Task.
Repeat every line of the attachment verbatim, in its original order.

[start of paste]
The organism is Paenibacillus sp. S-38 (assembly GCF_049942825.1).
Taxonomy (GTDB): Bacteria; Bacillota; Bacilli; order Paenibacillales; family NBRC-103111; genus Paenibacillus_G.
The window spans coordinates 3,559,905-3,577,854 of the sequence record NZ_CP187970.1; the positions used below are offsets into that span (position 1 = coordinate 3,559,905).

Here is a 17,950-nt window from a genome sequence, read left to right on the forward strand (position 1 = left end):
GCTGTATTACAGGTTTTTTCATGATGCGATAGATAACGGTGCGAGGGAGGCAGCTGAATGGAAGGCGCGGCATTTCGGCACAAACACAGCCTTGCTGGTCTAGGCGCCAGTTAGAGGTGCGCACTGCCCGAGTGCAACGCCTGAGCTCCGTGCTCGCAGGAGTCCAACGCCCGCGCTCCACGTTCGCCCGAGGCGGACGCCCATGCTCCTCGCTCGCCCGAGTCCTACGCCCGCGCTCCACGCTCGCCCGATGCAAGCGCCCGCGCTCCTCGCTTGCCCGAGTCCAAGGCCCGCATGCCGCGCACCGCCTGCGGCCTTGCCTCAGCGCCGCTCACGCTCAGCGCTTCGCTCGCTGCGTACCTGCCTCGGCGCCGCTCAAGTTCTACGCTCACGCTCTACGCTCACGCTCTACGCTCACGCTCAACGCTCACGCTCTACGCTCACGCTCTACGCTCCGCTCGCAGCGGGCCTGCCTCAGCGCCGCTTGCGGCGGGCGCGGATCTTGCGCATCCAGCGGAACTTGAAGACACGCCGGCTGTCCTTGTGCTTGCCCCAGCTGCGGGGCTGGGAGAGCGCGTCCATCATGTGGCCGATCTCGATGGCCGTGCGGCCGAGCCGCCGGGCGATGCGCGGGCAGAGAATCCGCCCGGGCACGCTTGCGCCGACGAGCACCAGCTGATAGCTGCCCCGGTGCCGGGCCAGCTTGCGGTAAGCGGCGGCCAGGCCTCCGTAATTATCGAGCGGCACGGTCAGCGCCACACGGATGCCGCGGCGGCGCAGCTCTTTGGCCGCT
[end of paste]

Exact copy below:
The organism is Paenibacillus sp. S-38 (assembly GCF_049942825.1).
Taxonomy (GTDB): Bacteria; Bacillota; Bacilli; order Paenibacillales; family NBRC-103111; genus Paenibacillus_G.
The window spans coordinates 3,559,905-3,577,854 of the sequence record NZ_CP187970.1; the positions used below are offsets into that span (position 1 = coordinate 3,559,905).

Here is a 17,950-nt window from a genome sequence, read left to right on the forward strand (position 1 = left end):
GCTGTATTACAGGTTTTTTCATGATGCGATAGATAACGGTGCGAGGGAGGCAGCTGAATGGAAGGCGCGGCATTTCGGCACAAACACAGCCTTGCTGGTCTAGGCGCCAGTTAGAGGTGCGCACTGCCCGAGTGCAACGCCTGAGCTCCGTGCTCGCAGGAGTCCAACGCCCGCGCTCCACGTTCGCCCGAGGCGGACGCCCATGCTCCTCGCTCGCCCGAGTCCTACGCCCGCGCTCCACGCTCGCCCGATGCAAGCGCCCGCGCTCCTCGCTTGCCCGAGTCCAAGGCCCGCATGCCGCGCACCGCCTGCGGCCTTGCCTCAGCGCCGCTCACGCTCAGCGCTTCGCTCGCTGCGTACCTGCCTCGGCGCCGCTCAAGTTCTACGCTCACGCTCTACGCTCACGCTCTACGCTCACGCTCAACGCTCACGCTCTACGCTCACGCTCTACGCTCCGCTCGCAGCGGGCCTGCCTCAGCGCCGCTTGCGGCGGGCGCGGATCTTGCGCATCCAGCGGAACTTGAAGACACGCCGGCTGTCCTTGTGCTTGCCCCAGCTGCGGGGCTGGGAGAGCGCGTCCATCATGTGGCCGATCTCGATGGCCGTGCGGCCGAGCCGCCGGGCGATGCGCGGGCAGAGAATCCGCCCGGGCACGCTTGCGCCGACGAGCACCAGCTGATAGCTGCCCCGGTGCCGGGCCAGCTTGCGGTAAGCGGCGGCCAGGCCTCCGTAATTATCGAGCGGCACGGTCAGCGCCACACGGATGCCGCGGCGGCGCAGCTCTTTGGCCGCT